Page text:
Sixty-five years after the beginning of the Korean War, leaders of South Korea and North Korea began meeting with the intention of declaring peace and mending their damaged relationship. In addition to reconciliation, both president Moon Jae In of South Korea and dictator Kim Jong Un of North Korea expressed the desire to reunite the Korean peninsula. Although, the opposing governments hold different values both leaders made promises to bring peace. Is a unification between a democracy and a dictatorship possible, or is South Korea’s democracy at risk with the pressure of unification?
Following the impeachment and arrest of ex-president, Park Geun Hye, in light of her bribery charges in 2016, South Korea was quick to hold elections. This is the beginning of Moon Jae In’s era marked by the transition from a conservative government to a liberal one. Undoubtedly, South Korea has an exemplary democracy that other countries could learn from. The procedure of impeachment, removal, and the election was an impeccably swift transition.
Moon, a progressive liberal, was the Blue House’s first progressive president in a decade (Tharoor). Moon demonstrated his devotion to South Korean citizens with promises to improve government transparency and meticulously regulate conglomerates that have in the past influenced government policies (Fifield). Furthermore, he made promises to narrow the gap between rich and poor, add jobs to the public sector, as well as reduce work hours despite the fact that his party does not hold majority (Fifeld). However, regardless of his devotion, Moon is willing to jeopardize democracy for the seamless unification of the two countries.
In order to propel the unification between South and North Korea, Moon mentioned amending the constitution to allow for it. This amendment endorses direct democracy, allowing citizens to participate more directly in government processes, instead of representative democracy. This would also allow Moon to make movements concerning unification more quickly which is not entirely unwanted, but Moon seems to be making an effort to please North Korea for unification.
Every South Korean president since September 1989 has endorsed the National Community Unification Formula which states that the union should be a liberal democracy. However, Moon took the formula lightly, instead insisting “liberal” be removed from the concept of democracy (Chang). His Ministry of Education even attempted to remove the word “liberal” in connection with democracy from textbooks. Although unsuccessful, the implications are large. Kim Jong Un’s regime rejects the term “liberal” although it maintains that it too is democratic (Chang). According to Illiberal democracy has been on the rise (Berman), but this demonstrates that Moon is willing to sacrifice South Korea’s integrity for the sake of unification. Going forward, the new textbooks will leave out the statement that “Seoul is the only legitimate government on the peninsula”.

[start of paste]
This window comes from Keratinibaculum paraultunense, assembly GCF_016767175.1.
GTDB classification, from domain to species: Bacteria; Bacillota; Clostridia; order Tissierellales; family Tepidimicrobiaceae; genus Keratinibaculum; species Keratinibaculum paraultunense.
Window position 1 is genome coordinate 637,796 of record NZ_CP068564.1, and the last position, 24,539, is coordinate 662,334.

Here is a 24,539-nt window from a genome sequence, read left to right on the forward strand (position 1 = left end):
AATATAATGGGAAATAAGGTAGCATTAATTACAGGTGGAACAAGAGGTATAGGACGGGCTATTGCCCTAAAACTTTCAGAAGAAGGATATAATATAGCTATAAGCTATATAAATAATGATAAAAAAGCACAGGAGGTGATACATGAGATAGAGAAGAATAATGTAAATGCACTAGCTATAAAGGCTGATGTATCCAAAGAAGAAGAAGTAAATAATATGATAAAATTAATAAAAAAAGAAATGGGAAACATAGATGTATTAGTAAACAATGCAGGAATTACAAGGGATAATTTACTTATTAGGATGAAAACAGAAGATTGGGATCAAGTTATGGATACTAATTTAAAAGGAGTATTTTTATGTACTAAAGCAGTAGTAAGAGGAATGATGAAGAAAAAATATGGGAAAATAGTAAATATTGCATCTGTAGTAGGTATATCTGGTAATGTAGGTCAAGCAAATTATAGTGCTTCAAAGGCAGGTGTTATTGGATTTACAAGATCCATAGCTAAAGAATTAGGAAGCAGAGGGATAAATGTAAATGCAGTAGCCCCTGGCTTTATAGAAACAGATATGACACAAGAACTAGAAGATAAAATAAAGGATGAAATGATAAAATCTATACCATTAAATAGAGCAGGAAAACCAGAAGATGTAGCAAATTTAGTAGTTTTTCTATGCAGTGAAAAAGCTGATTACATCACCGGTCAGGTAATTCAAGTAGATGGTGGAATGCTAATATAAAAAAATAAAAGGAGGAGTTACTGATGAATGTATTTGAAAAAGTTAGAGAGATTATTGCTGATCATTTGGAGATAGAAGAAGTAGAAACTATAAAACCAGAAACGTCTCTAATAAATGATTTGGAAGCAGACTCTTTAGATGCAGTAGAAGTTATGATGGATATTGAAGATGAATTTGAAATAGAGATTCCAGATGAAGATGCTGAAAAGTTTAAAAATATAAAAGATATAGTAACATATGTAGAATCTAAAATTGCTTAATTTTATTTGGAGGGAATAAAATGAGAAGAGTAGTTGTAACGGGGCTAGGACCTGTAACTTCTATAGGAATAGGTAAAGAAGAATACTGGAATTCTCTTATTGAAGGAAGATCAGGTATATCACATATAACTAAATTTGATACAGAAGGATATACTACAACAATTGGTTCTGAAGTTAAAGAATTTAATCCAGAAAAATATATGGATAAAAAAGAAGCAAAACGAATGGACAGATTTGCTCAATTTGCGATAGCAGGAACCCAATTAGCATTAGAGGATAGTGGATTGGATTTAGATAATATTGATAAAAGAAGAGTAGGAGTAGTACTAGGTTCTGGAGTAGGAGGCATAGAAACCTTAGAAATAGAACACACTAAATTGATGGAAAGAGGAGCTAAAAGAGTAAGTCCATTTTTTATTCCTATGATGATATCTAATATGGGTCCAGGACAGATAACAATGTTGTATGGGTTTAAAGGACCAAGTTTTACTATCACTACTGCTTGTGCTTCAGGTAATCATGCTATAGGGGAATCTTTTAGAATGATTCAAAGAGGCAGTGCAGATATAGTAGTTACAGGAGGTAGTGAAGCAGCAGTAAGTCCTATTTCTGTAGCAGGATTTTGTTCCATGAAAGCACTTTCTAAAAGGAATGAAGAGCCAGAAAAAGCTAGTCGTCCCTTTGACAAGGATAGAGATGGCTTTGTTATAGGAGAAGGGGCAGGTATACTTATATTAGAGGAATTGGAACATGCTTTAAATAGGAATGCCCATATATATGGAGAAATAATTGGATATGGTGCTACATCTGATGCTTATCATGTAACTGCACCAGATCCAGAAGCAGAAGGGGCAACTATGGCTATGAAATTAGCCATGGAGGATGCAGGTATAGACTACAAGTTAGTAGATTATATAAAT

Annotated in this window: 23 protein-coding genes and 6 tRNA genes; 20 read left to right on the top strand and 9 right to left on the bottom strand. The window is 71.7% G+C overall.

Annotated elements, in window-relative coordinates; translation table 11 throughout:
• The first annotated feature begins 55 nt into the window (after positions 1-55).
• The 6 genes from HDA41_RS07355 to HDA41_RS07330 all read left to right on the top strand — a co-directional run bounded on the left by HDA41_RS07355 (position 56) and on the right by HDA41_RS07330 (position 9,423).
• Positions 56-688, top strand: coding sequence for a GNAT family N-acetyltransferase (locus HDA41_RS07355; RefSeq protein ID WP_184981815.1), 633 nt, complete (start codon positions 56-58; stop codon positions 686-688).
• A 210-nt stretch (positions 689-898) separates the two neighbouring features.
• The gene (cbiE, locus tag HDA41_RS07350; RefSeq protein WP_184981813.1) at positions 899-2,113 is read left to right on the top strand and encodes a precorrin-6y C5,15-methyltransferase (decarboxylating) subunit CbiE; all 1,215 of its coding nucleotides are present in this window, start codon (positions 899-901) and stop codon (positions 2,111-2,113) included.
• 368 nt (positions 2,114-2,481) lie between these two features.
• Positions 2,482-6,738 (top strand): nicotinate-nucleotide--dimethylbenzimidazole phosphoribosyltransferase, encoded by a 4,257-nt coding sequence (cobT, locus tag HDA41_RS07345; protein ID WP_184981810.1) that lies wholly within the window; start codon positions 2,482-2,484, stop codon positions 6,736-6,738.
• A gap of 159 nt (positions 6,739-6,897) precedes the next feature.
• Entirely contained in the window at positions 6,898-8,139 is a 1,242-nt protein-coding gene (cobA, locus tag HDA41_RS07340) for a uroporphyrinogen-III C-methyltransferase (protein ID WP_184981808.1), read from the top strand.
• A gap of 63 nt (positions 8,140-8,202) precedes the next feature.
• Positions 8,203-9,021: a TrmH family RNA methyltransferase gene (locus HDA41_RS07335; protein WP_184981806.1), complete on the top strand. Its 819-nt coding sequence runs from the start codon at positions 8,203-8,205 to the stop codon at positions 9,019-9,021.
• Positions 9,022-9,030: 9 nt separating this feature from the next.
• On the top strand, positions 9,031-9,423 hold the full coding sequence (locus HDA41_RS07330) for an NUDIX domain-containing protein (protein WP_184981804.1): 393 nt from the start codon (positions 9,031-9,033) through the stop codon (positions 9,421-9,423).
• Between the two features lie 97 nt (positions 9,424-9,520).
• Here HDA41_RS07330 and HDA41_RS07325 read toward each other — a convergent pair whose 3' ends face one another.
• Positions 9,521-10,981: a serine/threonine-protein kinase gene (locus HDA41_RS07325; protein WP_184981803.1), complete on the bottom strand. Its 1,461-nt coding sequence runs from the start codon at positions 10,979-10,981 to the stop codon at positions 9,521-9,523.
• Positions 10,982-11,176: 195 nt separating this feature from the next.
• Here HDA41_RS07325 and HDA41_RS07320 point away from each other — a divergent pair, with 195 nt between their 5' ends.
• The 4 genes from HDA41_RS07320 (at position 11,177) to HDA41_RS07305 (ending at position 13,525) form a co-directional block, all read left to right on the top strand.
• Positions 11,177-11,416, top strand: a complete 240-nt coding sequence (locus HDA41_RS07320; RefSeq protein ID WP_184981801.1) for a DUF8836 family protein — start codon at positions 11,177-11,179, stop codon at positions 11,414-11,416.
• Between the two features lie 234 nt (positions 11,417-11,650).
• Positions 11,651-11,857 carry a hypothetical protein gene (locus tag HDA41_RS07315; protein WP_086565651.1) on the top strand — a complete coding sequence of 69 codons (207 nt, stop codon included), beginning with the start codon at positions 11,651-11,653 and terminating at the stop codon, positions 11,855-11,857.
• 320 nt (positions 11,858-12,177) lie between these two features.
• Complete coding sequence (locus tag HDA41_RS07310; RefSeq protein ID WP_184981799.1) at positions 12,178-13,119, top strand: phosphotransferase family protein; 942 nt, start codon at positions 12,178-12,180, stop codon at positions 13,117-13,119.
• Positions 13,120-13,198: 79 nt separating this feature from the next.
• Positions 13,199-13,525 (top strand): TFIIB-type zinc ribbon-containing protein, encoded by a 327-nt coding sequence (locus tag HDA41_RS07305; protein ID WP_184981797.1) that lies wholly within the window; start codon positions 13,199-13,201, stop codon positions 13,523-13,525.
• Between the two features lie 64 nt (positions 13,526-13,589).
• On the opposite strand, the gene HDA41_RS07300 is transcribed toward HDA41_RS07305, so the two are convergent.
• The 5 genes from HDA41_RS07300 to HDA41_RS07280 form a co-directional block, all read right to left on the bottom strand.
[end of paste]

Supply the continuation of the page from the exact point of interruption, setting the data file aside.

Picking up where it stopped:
Moon has ignored North Korea’s crimes against humanity, and even “bowed down to Chinese demands that South Korea severely restrict missile defense systems in the South” (Chang). Although originally, Moon agreed with Washington that sanctions on North Korea should be held until Kim gave up his arsenal, he changed his stance, instead lobbying the UN Security Council to pour money into North Korea. Moon insisted that this money would convince Kim to give up his weapons.
Recently, Moon has shown incredible protection and promotion of North Korea, even going as far to convince the United States to yield to North Korea’s demands. His newfound confidence in North Korea has worried US officials that he will end military alliance with the US in the light of unification (Chang). This would leave South Korea vulnerable to North Korea considering Moon also plans to decrease military size. His goal of unification is admirable, yet it seems to be challenging democracy in South Korea and the wellbeing of his country. Moon has gone to far extents to flatter Kim, and it may risk the integrity of South Korea.
A unification means the joining of the countries into one entity, but what implications does it have for the peninsula? Does it mean that one leader will step down and relinquish his position, or that they will make swift agreements concerning nuclear disarmament? Does it insinuate that South Korea will forgive the authoritarian regime for all of the human rights violations and abuses suffered in North Korea? Regardless of the positive effects of the unification, the peninsula would still have to undergo reconstruction of government and reach agreements on every aspect of the law. Moreover, president Moon is jeopardizing democracy by manipulating the system to allow for benefits for North Korea to seduce them into agreeing to unification. Unification under president Moon would create a legacy for his presidency, but if the results of the union destroy democracy in the Korean peninsula, it would be an unwanted one.
*Photo by Korea Summit Press Pool/Getty Images, “The Stars of North Korea Talks Revolve Around Moon”, https://foreignpolicy.com/2018/05/10/the-stars-of-north-korea-talks-revolve-around-moon-trump-kim-summit-singapore/